26 April 2021
Book of the month – April 2021
The clinical staff at WPF Therapy who were able to attend, had the pleasure of attending a workshop facilitated by Gillian Isaacs Russell and Todd Essig about working online with clients. The workshop was both informative and timely and included discussion about how to work effectively online, post-pandemic. Much of the workshop content was informed by Gillian’s book Screen Relations: The Limits of Computer-Mediated Psychoanalysis and Psychotherapy (Technology and Mental Health) Routledge.
Gillian Isaacs Russell is a UK-trained psychotherapist and psychoanalyst. She is a member of the British Psychoanalytic Council, the British Psychotherapy Foundation, the American Psychoanalytic Association, the International Psychoanalytical Association and has been in private practice since 1988. She has been on the Editorial Board, Book Review Editor, and presently on the Reviewing Panel of the British Journal of Psychotherapy.
She became interested in computer-mediated treatment when moved she from the UK to a remote part of the USA in 2008 and continued to supervise clinicians in the UK by video-conferencing. Subsequently she joined the faculty of the China American Psychoanalytic Alliance, and taught, supervised, and treated Chinese mental health professionals doing a distance psychoanalytic psychotherapy training via computer-mediation. Dr. Isaacs Russell was intrigued, puzzled, and concerned by the differences she perceived between technologically-mediated treatment and her experience of being bodies together in a shared environment. She began research, drawing on her wide experience providing and supervising screen relations based treatments and her extensive ethnographic study of psychoanalytic clinicians and their patients to ask crucial questions lurking on the digital frontier: Can an effective therapeutic process occur without physical co-presence? What happens to screen-bound treatment when, as a patient said, there is no potential to “kiss or kick?” How is intimacy affected by radically altering the balance between implicit non-verbal communications and the explicit verbal?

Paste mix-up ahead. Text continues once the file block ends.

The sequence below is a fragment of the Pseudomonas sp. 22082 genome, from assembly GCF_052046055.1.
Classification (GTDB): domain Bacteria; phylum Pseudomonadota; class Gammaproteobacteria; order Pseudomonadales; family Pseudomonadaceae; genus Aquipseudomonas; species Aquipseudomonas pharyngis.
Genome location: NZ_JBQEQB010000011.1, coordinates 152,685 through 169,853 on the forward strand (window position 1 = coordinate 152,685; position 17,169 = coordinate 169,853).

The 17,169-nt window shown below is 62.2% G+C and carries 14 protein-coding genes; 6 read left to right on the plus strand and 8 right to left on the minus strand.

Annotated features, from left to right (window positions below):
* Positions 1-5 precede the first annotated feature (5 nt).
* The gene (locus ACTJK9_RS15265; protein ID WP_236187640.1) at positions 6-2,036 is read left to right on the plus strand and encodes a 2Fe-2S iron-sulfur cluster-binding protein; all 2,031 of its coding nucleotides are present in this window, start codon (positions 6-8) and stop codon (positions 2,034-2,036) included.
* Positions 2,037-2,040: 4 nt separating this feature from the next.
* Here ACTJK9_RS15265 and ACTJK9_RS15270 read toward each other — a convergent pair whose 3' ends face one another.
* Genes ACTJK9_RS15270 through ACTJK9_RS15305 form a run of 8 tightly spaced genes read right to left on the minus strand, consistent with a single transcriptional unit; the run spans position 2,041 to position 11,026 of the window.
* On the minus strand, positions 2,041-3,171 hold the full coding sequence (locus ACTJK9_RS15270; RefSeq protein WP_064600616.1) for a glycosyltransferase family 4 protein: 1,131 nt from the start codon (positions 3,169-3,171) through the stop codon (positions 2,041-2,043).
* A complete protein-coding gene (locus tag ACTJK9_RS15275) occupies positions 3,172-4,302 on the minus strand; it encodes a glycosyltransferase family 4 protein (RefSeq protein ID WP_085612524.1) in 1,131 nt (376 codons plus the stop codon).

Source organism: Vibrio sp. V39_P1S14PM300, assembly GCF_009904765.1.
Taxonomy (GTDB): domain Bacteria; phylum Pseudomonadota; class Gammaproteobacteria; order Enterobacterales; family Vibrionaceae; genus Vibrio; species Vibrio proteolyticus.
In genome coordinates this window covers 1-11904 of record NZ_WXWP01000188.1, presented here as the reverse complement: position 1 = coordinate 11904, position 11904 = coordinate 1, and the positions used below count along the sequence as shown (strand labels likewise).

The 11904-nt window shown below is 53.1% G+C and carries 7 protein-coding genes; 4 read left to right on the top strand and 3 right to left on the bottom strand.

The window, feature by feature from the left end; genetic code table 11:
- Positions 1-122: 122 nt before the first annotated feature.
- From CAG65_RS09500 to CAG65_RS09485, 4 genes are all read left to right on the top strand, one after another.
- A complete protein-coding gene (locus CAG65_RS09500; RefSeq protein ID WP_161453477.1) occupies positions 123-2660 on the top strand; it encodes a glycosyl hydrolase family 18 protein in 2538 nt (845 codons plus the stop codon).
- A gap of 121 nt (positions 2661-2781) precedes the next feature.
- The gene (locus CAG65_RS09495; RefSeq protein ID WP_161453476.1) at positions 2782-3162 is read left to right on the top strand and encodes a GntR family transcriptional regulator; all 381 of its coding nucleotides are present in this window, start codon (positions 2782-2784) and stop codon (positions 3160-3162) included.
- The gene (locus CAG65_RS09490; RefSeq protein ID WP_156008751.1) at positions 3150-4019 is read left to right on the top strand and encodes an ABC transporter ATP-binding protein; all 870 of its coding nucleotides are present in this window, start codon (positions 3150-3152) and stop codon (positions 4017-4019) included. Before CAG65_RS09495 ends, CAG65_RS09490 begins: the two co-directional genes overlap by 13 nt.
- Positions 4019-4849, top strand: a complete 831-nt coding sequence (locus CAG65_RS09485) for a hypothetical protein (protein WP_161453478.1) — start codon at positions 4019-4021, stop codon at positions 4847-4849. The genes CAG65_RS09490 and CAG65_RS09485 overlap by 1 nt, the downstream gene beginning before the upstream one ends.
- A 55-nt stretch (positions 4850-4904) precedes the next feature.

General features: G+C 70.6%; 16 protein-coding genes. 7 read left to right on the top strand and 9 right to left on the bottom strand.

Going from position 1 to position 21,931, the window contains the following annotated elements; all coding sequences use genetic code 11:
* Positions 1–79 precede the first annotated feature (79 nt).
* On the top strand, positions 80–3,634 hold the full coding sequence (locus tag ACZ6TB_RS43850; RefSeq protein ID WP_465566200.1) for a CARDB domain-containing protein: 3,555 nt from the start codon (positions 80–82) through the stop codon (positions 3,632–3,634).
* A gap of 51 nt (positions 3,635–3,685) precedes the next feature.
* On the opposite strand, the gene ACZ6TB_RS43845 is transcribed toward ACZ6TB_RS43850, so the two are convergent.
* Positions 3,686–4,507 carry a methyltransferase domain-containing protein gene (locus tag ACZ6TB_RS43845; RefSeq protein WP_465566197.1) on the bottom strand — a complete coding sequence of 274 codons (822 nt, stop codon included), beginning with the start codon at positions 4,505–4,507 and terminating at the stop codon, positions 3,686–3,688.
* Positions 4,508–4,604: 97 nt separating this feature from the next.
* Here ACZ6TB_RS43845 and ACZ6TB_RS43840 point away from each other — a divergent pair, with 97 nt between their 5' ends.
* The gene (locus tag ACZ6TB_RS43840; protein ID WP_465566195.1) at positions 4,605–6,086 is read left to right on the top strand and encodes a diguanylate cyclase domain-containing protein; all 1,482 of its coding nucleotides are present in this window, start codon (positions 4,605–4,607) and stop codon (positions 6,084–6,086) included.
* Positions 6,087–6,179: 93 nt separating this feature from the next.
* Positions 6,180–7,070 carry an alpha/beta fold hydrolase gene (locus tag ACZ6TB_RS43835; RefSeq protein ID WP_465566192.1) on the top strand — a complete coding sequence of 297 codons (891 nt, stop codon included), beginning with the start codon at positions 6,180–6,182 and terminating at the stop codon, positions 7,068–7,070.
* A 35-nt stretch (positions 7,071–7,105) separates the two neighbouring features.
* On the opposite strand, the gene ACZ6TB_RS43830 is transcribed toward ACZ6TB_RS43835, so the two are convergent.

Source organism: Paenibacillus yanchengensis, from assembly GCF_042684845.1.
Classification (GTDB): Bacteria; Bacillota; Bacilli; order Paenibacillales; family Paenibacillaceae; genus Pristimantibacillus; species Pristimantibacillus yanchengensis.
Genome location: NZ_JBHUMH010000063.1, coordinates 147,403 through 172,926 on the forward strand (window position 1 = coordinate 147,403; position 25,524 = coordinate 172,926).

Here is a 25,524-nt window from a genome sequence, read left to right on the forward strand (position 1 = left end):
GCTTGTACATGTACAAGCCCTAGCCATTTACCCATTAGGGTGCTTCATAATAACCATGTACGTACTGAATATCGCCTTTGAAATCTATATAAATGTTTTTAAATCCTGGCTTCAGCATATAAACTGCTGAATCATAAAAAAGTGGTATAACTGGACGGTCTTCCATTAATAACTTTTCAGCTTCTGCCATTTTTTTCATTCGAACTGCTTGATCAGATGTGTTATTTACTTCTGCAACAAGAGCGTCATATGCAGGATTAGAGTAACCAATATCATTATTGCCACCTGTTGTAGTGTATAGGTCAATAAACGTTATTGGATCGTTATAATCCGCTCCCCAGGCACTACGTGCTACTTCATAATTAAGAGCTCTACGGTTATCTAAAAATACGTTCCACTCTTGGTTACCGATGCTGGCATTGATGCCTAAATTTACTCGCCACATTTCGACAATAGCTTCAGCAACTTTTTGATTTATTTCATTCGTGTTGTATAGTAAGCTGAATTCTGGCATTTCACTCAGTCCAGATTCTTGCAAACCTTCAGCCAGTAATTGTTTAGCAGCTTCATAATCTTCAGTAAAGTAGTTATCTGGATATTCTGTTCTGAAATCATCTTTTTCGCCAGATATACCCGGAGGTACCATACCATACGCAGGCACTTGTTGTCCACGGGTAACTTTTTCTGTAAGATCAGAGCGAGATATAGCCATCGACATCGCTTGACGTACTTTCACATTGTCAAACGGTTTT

These questions are particularly urgent in the 21st century when Psychoanalysis faces a profound irony. Increasing mobility, the emergence of modern economies and fast-paced lives are accelerating demand for “screen relations” based treatment. In response, many psychoanalysts are embracing technologically-mediated treatment. Many now make a claim of functional equivalence between mediated and co-present treatments. However, this comes at a time when authorities on how technology shapes relationships are voicing serious concerns about the damage technological mediation does to both intimate connection and reflective solitude. It is time for a deeper psychoanalytic exploration of what actually does and does not happen in technologically-mediated treatment, so as to better weigh the gains and losses of screen relations.